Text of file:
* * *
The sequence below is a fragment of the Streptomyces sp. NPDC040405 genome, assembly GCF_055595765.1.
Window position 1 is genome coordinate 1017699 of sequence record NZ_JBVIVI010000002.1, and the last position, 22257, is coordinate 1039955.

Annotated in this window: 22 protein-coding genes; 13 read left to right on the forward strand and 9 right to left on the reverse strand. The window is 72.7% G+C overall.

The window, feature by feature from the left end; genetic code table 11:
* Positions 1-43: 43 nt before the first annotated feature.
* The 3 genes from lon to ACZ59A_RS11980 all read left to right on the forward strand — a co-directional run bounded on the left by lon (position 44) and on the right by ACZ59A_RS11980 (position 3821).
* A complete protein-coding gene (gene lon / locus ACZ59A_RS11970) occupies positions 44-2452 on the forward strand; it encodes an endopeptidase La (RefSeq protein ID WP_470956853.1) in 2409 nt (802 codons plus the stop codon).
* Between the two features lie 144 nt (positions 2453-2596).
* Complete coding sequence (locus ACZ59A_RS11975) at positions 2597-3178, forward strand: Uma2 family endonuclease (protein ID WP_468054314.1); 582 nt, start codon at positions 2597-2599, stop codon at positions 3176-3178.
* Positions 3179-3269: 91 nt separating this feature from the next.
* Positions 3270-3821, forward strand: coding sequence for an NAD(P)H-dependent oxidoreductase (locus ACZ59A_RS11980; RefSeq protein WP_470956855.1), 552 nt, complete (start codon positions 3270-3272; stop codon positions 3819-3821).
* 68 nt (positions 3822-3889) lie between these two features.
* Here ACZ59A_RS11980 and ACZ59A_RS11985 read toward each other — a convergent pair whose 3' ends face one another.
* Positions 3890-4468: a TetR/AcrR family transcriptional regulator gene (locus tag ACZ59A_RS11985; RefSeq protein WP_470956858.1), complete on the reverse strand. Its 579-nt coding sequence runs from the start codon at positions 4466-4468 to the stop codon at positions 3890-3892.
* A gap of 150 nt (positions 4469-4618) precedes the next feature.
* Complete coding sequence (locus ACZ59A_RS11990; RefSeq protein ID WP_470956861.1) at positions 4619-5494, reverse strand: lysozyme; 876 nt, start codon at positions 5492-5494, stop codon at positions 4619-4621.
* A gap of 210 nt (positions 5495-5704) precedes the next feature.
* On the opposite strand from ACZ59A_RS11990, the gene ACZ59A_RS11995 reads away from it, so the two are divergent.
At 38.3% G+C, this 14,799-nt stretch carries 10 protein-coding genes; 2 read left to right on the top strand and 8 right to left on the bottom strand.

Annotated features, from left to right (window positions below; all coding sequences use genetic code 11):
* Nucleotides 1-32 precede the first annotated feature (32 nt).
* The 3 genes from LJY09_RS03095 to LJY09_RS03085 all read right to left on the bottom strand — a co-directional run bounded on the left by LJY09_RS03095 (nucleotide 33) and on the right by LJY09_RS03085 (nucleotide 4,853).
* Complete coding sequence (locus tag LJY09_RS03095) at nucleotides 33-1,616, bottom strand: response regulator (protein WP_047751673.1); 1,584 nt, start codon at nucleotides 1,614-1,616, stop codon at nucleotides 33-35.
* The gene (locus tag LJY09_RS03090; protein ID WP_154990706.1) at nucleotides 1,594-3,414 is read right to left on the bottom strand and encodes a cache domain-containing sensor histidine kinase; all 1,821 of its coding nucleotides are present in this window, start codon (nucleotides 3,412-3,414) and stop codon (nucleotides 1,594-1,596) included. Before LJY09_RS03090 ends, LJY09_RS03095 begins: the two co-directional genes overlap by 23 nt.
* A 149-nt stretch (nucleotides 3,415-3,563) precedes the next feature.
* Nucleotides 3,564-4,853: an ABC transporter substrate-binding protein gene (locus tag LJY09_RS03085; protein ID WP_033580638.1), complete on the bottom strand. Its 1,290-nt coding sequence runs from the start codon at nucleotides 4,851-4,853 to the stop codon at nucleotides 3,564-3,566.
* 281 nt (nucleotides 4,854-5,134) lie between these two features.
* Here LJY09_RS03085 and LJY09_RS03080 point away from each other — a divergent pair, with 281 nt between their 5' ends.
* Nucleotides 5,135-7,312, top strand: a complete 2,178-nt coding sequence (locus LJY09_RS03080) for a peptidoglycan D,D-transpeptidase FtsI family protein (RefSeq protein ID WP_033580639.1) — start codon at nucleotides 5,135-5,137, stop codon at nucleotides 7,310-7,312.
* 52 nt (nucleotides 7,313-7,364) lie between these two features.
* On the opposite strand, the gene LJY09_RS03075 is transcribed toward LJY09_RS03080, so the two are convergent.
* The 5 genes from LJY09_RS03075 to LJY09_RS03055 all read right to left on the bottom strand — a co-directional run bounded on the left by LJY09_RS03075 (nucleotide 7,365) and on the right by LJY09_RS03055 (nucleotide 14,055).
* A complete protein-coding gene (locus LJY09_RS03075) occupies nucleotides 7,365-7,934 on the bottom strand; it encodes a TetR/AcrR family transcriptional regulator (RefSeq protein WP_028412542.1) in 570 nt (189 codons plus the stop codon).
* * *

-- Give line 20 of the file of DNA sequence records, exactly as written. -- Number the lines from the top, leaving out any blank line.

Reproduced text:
Annotated features, from left to right (window positions below; all coding sequences use genetic code 11):